Sorry for the temporary blockage, but we are back on track again…
This site was originally conceived by Jon Boden and launched in June of 2010 to deliver at least one new song a day for a year. It’s about encouraging social singing and intended as a resource for the audience to gather their own inspiration, perhaps learn new repertoire and wherever possible take that out into the wider world. Each new song was set to appear at the very start of the day as the midnight hour ticked by. The process was reset each subsequent year, finding a new audience each time around, as well as keeping many devotees happy and has just been started again.
All of the songs were recorded by Jon, sometimes with instrumental accompaniment, sometimes without and occasionally with a helping hand or voice or two. As well as the songs themselves, each day featured a post that tried to unravel the origins and mysteries behind the songs, Jon’s inspirations and some general history wherever it seemed of interest. Those posts were all written in 2010 as a journey of discovery, with links to other resources where appropriate. Some of those resources may not have had the staying power of AFSAD, but we will be trying to fix any broken links that we can as we go.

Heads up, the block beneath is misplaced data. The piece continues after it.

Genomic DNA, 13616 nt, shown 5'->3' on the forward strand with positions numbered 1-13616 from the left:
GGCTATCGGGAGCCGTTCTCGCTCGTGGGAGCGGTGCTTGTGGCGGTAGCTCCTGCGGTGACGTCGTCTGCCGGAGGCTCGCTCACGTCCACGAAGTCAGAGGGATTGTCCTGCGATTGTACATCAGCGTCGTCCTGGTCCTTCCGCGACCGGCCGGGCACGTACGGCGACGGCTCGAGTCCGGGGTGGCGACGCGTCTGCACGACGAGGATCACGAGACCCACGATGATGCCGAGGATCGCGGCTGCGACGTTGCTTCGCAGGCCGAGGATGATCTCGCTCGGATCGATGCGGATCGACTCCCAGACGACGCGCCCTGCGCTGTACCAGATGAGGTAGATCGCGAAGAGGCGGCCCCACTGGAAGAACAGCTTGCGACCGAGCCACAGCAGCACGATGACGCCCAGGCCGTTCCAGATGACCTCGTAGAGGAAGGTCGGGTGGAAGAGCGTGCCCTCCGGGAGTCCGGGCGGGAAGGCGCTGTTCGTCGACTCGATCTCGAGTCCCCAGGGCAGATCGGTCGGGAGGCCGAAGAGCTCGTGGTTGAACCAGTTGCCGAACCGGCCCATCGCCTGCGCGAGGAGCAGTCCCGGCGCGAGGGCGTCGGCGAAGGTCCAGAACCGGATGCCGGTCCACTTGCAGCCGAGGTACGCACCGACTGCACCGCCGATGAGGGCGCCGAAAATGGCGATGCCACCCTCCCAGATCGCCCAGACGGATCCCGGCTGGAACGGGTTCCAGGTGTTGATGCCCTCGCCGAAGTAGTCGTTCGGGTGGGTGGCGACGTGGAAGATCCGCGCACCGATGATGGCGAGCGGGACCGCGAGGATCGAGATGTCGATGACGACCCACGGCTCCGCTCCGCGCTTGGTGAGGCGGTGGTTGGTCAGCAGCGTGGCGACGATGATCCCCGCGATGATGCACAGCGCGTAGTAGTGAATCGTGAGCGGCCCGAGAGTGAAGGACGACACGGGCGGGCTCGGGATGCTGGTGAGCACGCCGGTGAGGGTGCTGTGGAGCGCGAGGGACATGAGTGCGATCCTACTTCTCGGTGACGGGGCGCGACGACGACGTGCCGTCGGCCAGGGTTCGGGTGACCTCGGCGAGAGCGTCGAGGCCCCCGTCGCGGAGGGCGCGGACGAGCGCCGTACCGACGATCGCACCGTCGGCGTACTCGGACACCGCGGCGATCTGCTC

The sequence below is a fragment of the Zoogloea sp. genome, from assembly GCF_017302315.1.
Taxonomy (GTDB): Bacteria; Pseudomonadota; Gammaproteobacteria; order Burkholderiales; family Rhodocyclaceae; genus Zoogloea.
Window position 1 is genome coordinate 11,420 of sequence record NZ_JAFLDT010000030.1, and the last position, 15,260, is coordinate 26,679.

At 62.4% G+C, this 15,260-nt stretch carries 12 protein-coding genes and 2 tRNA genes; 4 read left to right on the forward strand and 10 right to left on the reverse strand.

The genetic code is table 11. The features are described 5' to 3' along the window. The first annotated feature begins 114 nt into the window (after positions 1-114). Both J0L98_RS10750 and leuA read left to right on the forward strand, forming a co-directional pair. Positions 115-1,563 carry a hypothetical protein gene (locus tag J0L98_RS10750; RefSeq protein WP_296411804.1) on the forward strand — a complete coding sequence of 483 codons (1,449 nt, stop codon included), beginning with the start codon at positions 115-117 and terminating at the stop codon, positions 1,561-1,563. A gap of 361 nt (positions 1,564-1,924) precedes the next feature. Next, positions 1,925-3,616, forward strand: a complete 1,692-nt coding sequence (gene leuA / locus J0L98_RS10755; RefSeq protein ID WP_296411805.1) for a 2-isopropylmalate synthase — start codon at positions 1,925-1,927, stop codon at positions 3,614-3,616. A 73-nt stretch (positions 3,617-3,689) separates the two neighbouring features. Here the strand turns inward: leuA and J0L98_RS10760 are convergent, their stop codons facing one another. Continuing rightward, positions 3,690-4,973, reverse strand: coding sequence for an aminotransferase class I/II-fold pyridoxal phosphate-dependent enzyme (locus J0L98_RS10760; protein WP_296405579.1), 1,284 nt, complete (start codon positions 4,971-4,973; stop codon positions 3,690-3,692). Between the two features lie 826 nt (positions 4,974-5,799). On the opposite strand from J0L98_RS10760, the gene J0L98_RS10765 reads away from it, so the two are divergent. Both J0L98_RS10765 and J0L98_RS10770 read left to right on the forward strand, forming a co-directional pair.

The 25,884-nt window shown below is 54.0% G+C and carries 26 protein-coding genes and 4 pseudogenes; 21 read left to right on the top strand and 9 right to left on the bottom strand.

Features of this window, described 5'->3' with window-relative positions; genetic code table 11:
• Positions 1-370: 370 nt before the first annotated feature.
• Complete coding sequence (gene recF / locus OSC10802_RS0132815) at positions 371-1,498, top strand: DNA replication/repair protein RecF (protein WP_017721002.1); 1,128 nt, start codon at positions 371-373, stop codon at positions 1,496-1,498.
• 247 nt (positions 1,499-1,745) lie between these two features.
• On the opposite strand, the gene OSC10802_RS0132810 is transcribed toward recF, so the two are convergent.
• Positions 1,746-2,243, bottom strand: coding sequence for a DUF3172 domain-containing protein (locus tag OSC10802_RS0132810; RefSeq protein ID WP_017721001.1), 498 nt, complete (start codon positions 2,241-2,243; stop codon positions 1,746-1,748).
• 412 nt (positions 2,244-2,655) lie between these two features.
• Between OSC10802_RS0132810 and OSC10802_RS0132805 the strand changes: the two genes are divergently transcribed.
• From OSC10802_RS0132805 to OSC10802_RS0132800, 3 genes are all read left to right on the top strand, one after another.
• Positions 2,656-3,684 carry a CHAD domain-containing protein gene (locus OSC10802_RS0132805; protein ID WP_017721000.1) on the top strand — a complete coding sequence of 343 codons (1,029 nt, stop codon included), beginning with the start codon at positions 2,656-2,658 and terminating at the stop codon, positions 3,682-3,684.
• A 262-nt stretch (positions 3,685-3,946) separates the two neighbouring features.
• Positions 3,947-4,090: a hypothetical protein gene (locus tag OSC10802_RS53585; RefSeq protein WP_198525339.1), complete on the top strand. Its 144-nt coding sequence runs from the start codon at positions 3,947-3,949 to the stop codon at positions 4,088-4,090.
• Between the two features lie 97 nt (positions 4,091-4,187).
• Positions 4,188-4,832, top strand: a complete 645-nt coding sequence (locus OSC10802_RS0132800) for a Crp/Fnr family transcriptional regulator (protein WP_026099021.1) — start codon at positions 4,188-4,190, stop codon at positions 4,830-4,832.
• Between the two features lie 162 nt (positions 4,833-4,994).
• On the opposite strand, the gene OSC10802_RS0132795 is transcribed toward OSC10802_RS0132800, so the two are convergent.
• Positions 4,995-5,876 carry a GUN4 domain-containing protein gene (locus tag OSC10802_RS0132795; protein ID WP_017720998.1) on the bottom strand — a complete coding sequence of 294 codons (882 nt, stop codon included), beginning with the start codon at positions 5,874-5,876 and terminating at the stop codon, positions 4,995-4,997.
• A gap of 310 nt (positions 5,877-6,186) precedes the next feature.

You will also find that some of Jon’s choices and performances provoked praise comment, criticism and in some cases a good degree of extra ferreting around the net to add to the story, so the comments are well worth your attention. Anyone is welcome to join in, subject to moderation of course, although pretty much all opinions are accepted as long as they are reasonably and politely expressed. Anyone is welcome and no special knowledge is required, so feel free to add to the threads, but more than anything, enjoy the music.
Jon reveals “I’ve learnt this recently and am a bit torn whether to use the ’sinking’ verse or not although I’ve left it in for now though. I quite like the ‘what hills’ verses being more abstract – more like he’s an actual demon taking her directly to Hell.”